Health and social harm of coal mining

Photo: Jeremy Buckingham

There is clear evidence from the international health literature that living near coal mines or coal power stations causes serious harm to people's health.

Burning coal is also the single largest cause of global warming, which the world’s leading medical journal, The Lancet, has described as “the biggest health threat of the 21st century”.

The Health and Social Harms of Mining in Local Communities: Spotlight on the Hunter Region report, commissioned by Beyond Zero Emissions, looks at 50 peer-reviewed studies on the health and social impacts of coal mining and combustion on local communities around the world.

It highlights a number of adverse health effects reported from a diverse range of countries. These effects range from excess deaths and increased rates of cancer, heart, lung and kidney disease and birth defects to minor respiratory complaints.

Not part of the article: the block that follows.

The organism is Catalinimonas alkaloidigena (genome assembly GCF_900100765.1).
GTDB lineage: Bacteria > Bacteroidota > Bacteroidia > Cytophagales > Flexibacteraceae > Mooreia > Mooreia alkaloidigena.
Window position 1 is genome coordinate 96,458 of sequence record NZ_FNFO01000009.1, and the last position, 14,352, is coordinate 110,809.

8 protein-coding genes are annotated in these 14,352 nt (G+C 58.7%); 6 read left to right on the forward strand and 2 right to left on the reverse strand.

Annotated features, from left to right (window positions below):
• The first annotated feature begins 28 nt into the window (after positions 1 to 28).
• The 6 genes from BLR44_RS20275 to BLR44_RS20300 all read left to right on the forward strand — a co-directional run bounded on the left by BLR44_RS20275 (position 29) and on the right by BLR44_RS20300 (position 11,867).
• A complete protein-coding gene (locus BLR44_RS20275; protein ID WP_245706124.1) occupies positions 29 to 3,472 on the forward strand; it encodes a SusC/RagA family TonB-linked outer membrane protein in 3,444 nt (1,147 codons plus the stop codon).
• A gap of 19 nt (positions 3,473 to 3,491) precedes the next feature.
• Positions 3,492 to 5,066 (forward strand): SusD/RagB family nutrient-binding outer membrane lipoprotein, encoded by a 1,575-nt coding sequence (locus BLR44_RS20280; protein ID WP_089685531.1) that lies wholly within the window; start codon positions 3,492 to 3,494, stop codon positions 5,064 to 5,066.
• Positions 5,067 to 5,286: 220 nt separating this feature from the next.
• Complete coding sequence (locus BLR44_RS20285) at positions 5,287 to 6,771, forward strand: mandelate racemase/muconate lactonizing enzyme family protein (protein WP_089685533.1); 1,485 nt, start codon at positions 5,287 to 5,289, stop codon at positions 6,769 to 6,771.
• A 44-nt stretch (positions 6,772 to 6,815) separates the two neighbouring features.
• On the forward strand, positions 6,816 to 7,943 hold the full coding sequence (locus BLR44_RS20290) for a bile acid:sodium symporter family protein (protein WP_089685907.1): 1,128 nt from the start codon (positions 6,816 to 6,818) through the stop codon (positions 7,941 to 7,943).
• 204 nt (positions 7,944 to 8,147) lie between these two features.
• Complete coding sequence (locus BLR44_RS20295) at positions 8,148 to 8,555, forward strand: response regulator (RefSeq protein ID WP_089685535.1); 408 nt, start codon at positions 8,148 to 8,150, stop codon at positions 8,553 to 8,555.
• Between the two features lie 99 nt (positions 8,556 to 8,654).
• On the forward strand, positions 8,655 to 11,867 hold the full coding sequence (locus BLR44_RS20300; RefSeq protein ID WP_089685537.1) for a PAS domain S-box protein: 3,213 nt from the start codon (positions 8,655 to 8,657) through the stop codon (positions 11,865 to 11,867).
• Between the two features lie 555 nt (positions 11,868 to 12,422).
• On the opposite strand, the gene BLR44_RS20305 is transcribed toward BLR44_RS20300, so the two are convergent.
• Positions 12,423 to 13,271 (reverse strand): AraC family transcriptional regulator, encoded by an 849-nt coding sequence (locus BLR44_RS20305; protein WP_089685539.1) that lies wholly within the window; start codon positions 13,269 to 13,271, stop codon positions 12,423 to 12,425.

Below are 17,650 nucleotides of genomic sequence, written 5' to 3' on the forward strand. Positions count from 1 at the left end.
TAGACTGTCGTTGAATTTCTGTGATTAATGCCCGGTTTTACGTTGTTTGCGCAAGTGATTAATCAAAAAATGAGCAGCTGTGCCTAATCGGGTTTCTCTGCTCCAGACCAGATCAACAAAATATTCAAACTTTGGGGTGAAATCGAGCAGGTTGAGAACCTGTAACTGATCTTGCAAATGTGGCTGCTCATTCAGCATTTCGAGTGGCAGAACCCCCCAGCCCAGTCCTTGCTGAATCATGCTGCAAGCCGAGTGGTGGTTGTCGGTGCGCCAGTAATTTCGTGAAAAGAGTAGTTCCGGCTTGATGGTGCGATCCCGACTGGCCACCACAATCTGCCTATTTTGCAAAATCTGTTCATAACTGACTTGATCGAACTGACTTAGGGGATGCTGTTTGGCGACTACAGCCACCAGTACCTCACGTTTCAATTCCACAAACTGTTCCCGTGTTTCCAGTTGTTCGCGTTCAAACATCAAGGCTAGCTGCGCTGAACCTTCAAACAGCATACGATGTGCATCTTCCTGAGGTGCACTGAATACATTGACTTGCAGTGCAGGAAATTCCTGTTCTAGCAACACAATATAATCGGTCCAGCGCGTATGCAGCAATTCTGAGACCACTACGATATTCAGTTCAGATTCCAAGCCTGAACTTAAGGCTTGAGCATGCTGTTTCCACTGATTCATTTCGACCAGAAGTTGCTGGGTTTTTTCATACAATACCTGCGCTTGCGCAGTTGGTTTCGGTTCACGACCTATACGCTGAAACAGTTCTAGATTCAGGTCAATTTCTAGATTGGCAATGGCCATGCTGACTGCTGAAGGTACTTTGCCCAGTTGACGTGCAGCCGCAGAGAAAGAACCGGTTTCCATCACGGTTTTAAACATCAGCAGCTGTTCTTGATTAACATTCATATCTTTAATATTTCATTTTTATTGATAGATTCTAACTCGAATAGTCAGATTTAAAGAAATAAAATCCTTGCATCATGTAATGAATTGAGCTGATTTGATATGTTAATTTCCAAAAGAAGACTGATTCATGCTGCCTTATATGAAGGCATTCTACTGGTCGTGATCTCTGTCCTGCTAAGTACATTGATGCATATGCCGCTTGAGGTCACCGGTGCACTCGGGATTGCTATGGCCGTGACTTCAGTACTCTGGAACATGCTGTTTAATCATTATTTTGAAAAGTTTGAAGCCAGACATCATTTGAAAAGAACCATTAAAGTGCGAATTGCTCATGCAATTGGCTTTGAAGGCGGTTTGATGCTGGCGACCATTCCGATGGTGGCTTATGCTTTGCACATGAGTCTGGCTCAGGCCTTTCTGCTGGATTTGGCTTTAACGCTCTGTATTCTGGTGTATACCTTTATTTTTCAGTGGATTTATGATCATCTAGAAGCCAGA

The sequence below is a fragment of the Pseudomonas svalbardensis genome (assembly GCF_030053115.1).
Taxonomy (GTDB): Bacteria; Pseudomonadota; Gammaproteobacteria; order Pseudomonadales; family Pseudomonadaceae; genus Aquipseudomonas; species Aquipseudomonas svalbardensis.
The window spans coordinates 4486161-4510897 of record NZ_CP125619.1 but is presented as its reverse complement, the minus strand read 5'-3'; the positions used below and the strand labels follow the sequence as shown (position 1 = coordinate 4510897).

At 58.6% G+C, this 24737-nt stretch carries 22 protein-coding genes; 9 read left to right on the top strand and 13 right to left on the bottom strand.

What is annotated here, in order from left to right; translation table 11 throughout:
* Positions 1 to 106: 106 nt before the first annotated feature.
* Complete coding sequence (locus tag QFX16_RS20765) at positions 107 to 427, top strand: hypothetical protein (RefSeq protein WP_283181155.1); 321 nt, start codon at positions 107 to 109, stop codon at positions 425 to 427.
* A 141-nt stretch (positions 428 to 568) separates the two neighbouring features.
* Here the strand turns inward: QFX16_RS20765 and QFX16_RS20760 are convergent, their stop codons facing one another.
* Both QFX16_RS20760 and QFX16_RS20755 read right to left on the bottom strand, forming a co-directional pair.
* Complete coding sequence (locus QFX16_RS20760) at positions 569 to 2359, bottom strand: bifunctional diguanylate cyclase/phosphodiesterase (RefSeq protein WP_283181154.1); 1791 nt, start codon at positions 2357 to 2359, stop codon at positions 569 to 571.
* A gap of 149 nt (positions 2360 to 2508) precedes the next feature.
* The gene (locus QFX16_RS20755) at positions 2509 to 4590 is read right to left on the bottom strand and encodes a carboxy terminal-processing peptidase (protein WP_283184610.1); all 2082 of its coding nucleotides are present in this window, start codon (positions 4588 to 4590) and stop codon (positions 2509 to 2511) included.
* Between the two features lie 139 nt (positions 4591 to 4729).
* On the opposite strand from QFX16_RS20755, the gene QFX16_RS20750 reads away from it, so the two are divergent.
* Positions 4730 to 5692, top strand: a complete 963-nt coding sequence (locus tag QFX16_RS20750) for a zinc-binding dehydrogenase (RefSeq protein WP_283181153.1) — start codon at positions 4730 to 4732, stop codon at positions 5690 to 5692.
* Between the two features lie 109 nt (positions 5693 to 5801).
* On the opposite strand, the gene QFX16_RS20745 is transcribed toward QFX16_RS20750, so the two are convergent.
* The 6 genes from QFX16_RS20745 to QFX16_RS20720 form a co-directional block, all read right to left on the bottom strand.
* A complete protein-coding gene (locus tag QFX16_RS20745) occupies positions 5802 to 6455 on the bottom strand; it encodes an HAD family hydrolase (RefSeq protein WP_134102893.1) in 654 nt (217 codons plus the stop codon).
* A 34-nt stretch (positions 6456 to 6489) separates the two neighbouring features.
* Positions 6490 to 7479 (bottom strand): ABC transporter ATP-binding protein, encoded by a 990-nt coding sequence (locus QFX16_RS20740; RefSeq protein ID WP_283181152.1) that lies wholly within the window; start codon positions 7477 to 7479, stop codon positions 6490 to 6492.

It is likely that many of these impacts – especially those experienced by communities in comparable countries - would also apply in Australia. Yet there are no primary studies addressing the health impacts of coal in Australia.

Against this backdrop there are at least 30 new coal mines and mine expansions planned for the Hunter Valley. An enormous new coal export terminal in Newcastle that would at least double the region’s coal export capacity is on the verge of approval without any health impact assessment being undertaken.

Beyond Zero Emissions hopes this report will play a role in better informing policy debates on this urgent issue.

Download the full Health and Social Harms of Mining in Local Communities: Spotlight on the Hunter Region report here.

Download the report brief here.

(NOTE: If you have trouble downloading the report, please right-click on the link and "save link as" to save the file onto your computer.)